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The Blue Letter Bible

Matthew Henry :: Introduction to Numbers

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An Exposition, With Practical Observations, of

The Fourth Book of Moses, Called Numbers

The titles of the five books of Moses, which we use in our Bibles, are all borrowed from the Greek translation of the Seventy, the most ancient version of the Old Testament that we know of. But the title of this book only we turn into English; in all the rest we retain the Greek word itself, for which difference I know no reason but that the Latin translators have generally done the same. Otherwise this book might as well have been called Arithmoi, the Greek title, as the first Genesis, and the second Exodus; or these might as well have been translated, and called, the first the Generation, or Original, the second the Out-let, or Escape, as this Numbers.-This book was thus entitled because of the numbers of the children of Israel, so often mentioned in this book, and so well worthy to give a title to it, because it was the remarkable accomplishment of God's promise to Abraham that his seed should be as the stars of heaven for multitude. It also relates to two numberings of them, one at mount Sinai (ch. 1), the other in the plains of Moab, thirty-nine years after (ch. 26). And not three men the same in the last account that were in the first. The book is almost equally divided between histories and laws, intermixed.

We have here,

  • I. The histories of the numbering and marshalling of the tribes (ch. 1-4), the dedication of the altar and Levites (ch. 7, 8), their march (ch. 9, 10), their murmuring and unbelief, for which they were sentenced to wander forty years in the wilderness (ch. 11-14), the rebellion of Korah (ch. 16, 17), the history of the last year of the forty (ch. 20-26), the conquest of Midian, and the settlement of the two tribes (ch. 31, 32), with an account of their journeys (ch. 33),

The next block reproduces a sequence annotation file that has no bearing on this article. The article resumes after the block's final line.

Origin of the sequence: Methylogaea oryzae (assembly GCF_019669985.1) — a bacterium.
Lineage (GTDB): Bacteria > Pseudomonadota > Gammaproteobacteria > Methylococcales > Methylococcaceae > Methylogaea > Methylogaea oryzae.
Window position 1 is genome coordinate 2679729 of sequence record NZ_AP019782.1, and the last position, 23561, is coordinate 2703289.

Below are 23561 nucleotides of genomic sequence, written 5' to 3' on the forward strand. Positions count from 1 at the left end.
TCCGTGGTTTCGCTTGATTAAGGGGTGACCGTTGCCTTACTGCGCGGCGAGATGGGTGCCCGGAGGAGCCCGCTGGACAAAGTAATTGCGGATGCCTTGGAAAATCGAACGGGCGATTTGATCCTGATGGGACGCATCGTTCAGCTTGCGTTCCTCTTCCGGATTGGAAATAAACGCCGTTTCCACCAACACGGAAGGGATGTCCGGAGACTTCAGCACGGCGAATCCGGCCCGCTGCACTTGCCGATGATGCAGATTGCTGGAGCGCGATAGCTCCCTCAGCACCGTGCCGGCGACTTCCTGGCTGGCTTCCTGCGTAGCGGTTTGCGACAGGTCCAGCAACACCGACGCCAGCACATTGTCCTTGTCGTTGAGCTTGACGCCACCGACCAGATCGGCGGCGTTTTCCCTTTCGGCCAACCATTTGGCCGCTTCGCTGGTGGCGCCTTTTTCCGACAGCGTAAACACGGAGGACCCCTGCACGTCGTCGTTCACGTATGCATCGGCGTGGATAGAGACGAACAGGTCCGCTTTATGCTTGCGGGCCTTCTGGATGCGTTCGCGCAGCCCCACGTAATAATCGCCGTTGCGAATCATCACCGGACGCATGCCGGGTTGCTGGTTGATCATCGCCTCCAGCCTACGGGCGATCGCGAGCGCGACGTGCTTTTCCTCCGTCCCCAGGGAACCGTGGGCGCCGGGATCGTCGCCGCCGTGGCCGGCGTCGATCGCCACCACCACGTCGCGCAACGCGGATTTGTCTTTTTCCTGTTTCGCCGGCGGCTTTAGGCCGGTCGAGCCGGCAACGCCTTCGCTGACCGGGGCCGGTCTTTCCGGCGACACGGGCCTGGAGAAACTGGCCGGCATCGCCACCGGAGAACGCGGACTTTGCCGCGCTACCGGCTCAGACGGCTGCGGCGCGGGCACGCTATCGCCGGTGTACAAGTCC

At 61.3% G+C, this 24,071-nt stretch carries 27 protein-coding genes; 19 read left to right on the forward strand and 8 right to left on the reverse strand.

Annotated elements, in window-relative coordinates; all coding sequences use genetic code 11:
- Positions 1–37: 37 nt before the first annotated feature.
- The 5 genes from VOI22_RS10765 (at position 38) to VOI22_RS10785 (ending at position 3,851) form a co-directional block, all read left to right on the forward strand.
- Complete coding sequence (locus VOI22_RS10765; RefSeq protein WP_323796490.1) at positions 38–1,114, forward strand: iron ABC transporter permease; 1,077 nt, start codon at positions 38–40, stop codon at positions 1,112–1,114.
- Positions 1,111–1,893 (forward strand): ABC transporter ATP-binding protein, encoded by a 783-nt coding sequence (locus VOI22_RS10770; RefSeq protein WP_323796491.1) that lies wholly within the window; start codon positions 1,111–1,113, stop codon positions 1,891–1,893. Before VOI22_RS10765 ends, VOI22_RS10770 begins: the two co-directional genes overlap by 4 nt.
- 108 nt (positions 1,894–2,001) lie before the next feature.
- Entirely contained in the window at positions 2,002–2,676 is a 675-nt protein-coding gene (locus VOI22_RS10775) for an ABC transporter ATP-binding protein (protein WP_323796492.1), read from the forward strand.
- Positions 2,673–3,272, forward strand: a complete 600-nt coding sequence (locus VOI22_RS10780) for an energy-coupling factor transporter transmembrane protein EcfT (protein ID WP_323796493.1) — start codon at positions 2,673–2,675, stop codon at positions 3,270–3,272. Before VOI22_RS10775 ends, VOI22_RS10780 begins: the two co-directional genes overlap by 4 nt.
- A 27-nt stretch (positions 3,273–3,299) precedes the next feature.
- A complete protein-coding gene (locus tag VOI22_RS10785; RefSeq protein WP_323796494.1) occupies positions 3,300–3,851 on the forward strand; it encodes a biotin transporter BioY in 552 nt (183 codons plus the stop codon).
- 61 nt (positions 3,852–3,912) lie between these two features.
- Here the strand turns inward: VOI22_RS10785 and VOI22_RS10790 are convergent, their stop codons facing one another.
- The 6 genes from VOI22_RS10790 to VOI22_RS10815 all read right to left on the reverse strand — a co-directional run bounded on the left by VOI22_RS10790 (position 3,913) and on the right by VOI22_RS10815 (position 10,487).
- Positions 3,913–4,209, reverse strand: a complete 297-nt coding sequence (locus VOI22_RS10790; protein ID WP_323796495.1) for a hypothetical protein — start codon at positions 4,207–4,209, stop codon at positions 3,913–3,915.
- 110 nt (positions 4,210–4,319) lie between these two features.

• II. Divers laws about the Nazarites, etc. (ch. 5, 6); and again about the priests' charge, etc. (ch. 18, 19), feasts (ch. 28, 29), and vows (ch. 30), and relating to their settlement in Canaan (ch. 27, 34, 35, 36). An abstract of much of this book we have in a few words in Ps. 95:10, Forty years long was I grieved with this generation; and an application of it to ourselves in Heb. 4:1, Let us fear lest we seem to come short. Many considerable nations there were now in being, that dwelt in cities and fortified towns, of which no notice is taken, no account kept, by the sacred history: but very exact records are kept of the affairs of a handful of people, that dwelt in tents, and wandered strangely in a wilderness, because they were the children of the covenant. For the Lord's portion is his people, Jacob is the lot of his inheritance.
Introduction to Leviticus ← Prior Book
Introduction to Deuteronomy Next Book →
Commentary on Leviticus 27 ← Prior Chapter
Commentary on Numbers 1 Next Chapter →
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